A lot of triathletes are obsessed with gadgets. There is always the latest, “coolest” gear and technology coming out, and we want to have it. Why? The thought that each one of these toys makes us faster is wishful thinking. In any case, we still want to be in on the latest, and that makes gadgets great gifts for triathletes. But I’m going to challenge you: When you think about gift ideas for your triathlete friend or spouse, think differently this year. Pick those things that help in training and help in getting faster, not just looking cooler and faster. Here are some ideas for gifts which I have found very useful in my own training.
Stretch Cordz – While traveling, it’s always easy to get some runs in. Cycling can often be done on spin bikes in hotels or gyms. Swimming, however, is more challenging. I have found that just 5-10 minutes of Stretch Cordz exercises a few times a week really helps me to maintain my swim fitness, even if I travel for ten days or two weeks.
Trigger Point Kits – Massage therapy is most effective when you get it regularly. But it can get expensive and, if you travel frequently, it is hard to find the time to fit it in. A lot of the same benefits can be achieved with the use of Trigger Point products. My favorite ones are the TP Massage Ball and the Grid—perfect for traveling, as they easily fit into my luggage. A few minutes of rolling on the TP Massage Ball or Grid per day helps me prevent injuries and keeps muscles loose after a full day of meetings.
GPS Watch – Most training can be accomplished without the use of technology. But a watch, ideally one with GPS, is a great way to track your running progress. For most training purposes, the “bells and whistles” of high-end watches are not really needed. There are excellent choices available that cost only a fraction of other models. Soleus is a great choice for a GPS watch. It is available for less than $100, you’re supporting a local Austin company, and for a new triathlete, it provides all the functions needed to advance in training.
Nutrition Seminar – Beginner triathletes often think that spending more time swimming, cycling, and running will get them to achieve their goals. This is not always the case. There is more to triathlon than swim, bike, and run. The longer the distances, the more important additional other aspects become. One of the key factors to successful training and racing is to have a good nutrition plan. A nutrition consultation or seminar can be a great gift for your triathlete, and Austin has plenty of great choices for this.
Coaching – When new athletes get started in triathlon, the first successes often come quickly. If you put in enough time, you will get faster. Once athletes reach a certain level of fitness, however, getting faster becomes a lot more challenging. Just putting in more time or buying new wheels, shoes, helmets, or other “toys,” is not going to help any more at some point. This is when guidance from a coach will make a huge difference. Most coaches offer gift certificates, which are a great gift to help your triathlete friend shave a few minutes off his or her finish time.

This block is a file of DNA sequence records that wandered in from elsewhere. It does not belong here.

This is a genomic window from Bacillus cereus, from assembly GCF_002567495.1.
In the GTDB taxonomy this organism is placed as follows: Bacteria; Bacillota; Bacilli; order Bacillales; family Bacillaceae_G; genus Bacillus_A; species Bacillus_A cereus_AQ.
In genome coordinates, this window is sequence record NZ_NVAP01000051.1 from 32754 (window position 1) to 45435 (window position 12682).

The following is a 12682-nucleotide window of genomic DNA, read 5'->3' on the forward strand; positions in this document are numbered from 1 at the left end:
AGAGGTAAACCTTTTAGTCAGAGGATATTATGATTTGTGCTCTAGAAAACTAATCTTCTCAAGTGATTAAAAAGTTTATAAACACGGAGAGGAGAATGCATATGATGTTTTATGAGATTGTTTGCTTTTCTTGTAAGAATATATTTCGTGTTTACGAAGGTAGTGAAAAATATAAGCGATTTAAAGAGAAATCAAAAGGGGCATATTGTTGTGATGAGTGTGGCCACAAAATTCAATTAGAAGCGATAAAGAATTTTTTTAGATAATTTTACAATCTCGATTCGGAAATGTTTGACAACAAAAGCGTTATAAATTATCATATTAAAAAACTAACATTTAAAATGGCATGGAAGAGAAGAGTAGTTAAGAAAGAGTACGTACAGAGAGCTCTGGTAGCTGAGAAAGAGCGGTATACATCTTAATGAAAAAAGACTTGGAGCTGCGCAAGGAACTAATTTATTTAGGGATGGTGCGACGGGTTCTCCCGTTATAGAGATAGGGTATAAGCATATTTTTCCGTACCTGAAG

Bike Fit or Sport-Specific Clinics – Riding a lightweight bike and wheels as well as having aerodynamic equipment helps cyclists get faster. But the most important help to getting faster on the bike is to have an optimal fit and setup. This is very individual, depending on the athlete’s body dimensions, flexibility, experience, etc. As I get older, I also find that the perfect bike setup changes over time. At age 45, I don’t feel comfortable with a very aggressive (low) bike setup anymore, though that worked very well for me ten years ago. Local triathlon shops do bike fittings. The Retül Fit at Jack &Adams Bicycles is excellent. If your triathlete friend has not had a bike fit in the last two years, this is a great gift, and scheduling this for January after the holidays is perfect timing for the next racing season. Similarly, a stroke clinic is a great gift for struggling swimmers. T3 Austin offers clinics every six to eight weeks throughout the year. Improving swim stroke efficiency is a great way to achieve faster swim times without spending more time in the pool.
Lastly, a “Triathlete’s Gift Guide” is not only about giving TO a triathlete. My final thought is about gifts FROM triathletes. So, as an athlete, think of the following:
A lot of us train long hours throughout most of the year. We sacrifice other things to make room for training. We often spend less time with family and friends than we should. So, some of the greatest gifts you can give as a triathlete are those where you spend time with others. Give your spouse a Weekend Getaway (which does not involve any training!) and just spend time together, or give a weekend/evening class to friends or family that you will attend with them (a cooking class at Whole Foods Market, for example, is a great choice).
During the winter off-season is great timing for such gifts. You should not be too occupied with training, able to enjoy other things, and your friends and family will be excited to spend some more time with you. Give them more of your time!
Stephan Schwarze has been active in triathlon for over 20 years as an athlete and coach. He raced his first triathlon in college in Germany in 1988. Since 1990, he has finished 45 Ironman races, winning his age group seven times. Schwarze has raced at the World Championships in Hawaii eight times, finishing on the age group podium there twice.
Over the last ten years, Schwarze has worked as a coach with many Austin-area athletes. He passes on his experience, sets up training schedules, and works with them toward specific goals and target races. Schwarze is married to Illiana and has lived in Austin since 1996. As an amateur athlete, he has a full-time job with a local technology startup company.